The most defined outcome of this development appears to be bilateral embargoes and an acceleration of the arms race between NATO member states and Russia. Europe gets half of its natural gas from Russia, and the other half from various countries starting with Norway and Algeria. The countries least dependent on Russian natural gas are Spain (1 percent), Romania (8 percent), and Belgium (14 percent). Whereas, Germany gets 51 percent of its gas from Russia.
These developments have reflected on the rest of the world in the form of rising prices for gold, silver and other precious metals, crude oil, and other commodities. The effect on Turkey was the dollar-lira exchange rate rising to 13.75 after cruising along 13.50 for a while, on top of these price hikes.
Turkey’s economic relationship with Russia is quite extensive. Some 33 percent of Turkey’s natural gas comes from Russia, 21 percent from Azerbaijan, 17 percent from Iran, 13 percent from Algeria, 4 percent from Nigeria, and the rest from various countries. It is an advantage for Turkey to have diverse sources for its natural gas, but Russia has significant weight.
Russians also make up the largest of tourist groups to holiday in Turkey. Before the COVID-19 pandemic, some seven million Russians would visit Turkey every year – 13 percent of all incoming tourists. These tourists generated some $3.3 billion – 10 percent of all tourism revenue. In 2021, Turkey increased its exports to Russia to $5.8 billion – 2.6 percent of all exports. Russia stands in 12th place among the list of countries Turkey exports to, but is first in line in terms of the volume of imports. Turkey imports up to $29 billion’s worth of commodities from Russia – 10.7 percent of all imports. On top of these, Russia is also constructing a nuclear power plant in Akkuyu in southern Turkey. Russians will also take on the running the plant once construction is completed.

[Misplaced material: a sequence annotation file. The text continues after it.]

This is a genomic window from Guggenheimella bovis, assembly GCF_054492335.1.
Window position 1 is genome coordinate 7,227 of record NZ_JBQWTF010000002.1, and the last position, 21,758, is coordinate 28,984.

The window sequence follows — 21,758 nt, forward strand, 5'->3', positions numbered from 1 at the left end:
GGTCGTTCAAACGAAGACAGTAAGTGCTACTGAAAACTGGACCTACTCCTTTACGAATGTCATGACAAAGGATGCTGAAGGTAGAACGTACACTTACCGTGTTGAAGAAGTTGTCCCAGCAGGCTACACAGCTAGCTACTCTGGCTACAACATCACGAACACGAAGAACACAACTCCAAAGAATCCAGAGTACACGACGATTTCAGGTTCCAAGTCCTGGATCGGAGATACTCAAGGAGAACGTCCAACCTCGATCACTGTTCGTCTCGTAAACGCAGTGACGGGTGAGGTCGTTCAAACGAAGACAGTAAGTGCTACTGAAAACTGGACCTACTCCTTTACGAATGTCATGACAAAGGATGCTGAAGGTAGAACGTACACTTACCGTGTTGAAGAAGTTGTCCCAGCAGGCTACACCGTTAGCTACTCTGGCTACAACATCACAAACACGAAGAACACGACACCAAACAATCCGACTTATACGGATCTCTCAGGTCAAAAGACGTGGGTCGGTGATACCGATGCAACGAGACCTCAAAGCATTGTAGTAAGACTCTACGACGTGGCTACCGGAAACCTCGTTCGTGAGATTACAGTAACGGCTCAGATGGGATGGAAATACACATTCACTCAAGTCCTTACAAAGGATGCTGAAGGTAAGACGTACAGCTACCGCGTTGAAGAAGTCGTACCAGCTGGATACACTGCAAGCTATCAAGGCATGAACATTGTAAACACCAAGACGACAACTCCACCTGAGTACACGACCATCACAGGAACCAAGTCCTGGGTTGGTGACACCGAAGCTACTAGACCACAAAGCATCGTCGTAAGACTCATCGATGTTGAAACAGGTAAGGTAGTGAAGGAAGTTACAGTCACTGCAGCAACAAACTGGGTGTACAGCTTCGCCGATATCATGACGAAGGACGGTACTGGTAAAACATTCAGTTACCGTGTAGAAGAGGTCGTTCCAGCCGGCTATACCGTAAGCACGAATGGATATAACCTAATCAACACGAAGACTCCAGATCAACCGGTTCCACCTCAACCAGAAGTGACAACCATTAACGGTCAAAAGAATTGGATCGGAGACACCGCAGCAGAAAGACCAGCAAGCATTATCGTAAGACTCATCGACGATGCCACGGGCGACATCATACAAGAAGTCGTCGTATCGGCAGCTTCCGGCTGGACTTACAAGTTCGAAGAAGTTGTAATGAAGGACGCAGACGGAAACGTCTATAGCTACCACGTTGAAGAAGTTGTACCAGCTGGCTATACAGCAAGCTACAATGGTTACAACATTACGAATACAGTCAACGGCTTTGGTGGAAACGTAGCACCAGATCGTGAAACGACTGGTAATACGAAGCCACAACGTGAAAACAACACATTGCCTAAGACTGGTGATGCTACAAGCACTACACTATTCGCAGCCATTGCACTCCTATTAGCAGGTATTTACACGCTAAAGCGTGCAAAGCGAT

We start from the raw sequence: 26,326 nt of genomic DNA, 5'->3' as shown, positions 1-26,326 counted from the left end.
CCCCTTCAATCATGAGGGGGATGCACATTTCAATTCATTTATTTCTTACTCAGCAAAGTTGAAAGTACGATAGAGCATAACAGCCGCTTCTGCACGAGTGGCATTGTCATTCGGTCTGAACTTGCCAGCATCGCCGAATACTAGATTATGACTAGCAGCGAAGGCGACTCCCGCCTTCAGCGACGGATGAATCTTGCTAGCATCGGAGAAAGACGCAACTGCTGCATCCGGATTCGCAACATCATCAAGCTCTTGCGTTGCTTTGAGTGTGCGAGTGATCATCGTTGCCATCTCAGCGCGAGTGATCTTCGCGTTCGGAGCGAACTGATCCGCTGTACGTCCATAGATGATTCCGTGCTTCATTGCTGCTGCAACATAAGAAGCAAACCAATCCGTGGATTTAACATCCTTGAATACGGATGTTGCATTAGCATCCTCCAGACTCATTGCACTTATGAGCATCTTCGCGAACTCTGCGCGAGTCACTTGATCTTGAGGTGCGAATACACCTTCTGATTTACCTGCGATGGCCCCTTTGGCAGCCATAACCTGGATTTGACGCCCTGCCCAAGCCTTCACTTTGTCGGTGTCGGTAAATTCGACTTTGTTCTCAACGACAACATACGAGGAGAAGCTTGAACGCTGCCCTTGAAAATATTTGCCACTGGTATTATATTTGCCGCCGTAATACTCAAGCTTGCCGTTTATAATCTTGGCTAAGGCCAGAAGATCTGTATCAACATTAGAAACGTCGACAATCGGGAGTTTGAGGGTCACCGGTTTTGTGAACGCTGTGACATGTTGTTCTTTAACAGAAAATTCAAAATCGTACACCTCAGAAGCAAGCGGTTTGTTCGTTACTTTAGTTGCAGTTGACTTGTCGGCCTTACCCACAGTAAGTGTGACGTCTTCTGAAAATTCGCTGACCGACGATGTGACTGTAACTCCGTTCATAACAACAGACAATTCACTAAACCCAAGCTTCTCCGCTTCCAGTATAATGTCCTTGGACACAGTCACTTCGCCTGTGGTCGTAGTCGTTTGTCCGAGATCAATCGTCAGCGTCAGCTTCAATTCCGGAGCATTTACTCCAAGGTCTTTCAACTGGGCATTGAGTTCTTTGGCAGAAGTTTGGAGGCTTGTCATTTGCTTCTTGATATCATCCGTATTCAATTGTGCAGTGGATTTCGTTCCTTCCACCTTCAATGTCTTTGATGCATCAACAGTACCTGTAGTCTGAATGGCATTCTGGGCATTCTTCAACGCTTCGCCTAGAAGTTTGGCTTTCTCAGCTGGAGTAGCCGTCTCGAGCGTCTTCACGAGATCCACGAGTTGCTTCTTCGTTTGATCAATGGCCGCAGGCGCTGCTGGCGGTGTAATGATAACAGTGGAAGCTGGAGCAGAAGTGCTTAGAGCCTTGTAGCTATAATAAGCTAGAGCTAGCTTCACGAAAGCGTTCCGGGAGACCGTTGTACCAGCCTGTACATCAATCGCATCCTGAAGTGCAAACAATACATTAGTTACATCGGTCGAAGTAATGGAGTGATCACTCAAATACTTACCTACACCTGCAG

Russia is one of the most important countries for Turkey in terms of bilateral economic and commercial ties, and as such, a cold war with light embargoes turning into one with more severe embargoes could create troublesome outcomes. Undoubtedly Russia’s prosperity also depends on its natural gas sales for the most part. When NATO countries place an embargo on Russia, if Russia cuts off natural gas in a counter-embargo, everybody will lose.
If the matter escalates beyond a cold war, it could lead to a complete disaster, as both sides are in possession of nuclear power. At this point, looking at who would lose more, we can say that the west, the richer side, has more to lose. Because of that, I think this matter will continue as a long-term cold war with light embargoes.
If the relations between Russia, Ukraine and NATO continue on the current path, markets will eventually digest this development and the principle of market indifference will take over to calm the situation. We saw this play out in many incidents in the past. However, if relations take a turn for the worse and war breaks out, this indifference may not be enough to get over it.